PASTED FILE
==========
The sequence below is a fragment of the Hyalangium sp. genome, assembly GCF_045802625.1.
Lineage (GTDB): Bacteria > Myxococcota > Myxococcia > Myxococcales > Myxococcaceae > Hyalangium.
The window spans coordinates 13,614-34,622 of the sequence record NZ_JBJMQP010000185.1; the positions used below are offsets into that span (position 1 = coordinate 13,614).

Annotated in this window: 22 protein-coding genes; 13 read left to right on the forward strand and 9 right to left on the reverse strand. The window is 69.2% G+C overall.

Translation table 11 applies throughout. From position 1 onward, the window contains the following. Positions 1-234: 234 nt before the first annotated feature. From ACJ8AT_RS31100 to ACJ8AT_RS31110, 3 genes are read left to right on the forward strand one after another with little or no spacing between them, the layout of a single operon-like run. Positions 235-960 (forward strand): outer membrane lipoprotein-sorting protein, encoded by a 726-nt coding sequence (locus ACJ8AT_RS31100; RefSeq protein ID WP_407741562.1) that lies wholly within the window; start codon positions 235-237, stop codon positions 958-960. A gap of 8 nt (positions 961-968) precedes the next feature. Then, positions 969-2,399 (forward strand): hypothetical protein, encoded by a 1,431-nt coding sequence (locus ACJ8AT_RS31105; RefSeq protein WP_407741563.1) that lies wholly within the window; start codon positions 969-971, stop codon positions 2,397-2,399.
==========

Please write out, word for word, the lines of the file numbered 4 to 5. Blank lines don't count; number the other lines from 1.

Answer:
Annotated in this window: 22 protein-coding genes; 13 read left to right on the forward strand and 9 right to left on the reverse strand. The window is 69.2% G+C overall.

Translation table 11 applies throughout. From position 1 onward, the window contains the following. Positions 1-234: 234 nt before the first annotated feature. From ACJ8AT_RS31100 to ACJ8AT_RS31110, 3 genes are read left to right on the forward strand one after another with little or no spacing between them, the layout of a single operon-like run. Positions 235-960 (forward strand): outer membrane lipoprotein-sorting protein, encoded by a 726-nt coding sequence (locus ACJ8AT_RS31100; RefSeq protein ID WP_407741562.1) that lies wholly within the window; start codon positions 235-237, stop codon positions 958-960. A gap of 8 nt (positions 961-968) precedes the next feature. Then, positions 969-2,399 (forward strand): hypothetical protein, encoded by a 1,431-nt coding sequence (locus ACJ8AT_RS31105; RefSeq protein WP_407741563.1) that lies wholly within the window; start codon positions 969-971, stop codon positions 2,397-2,399.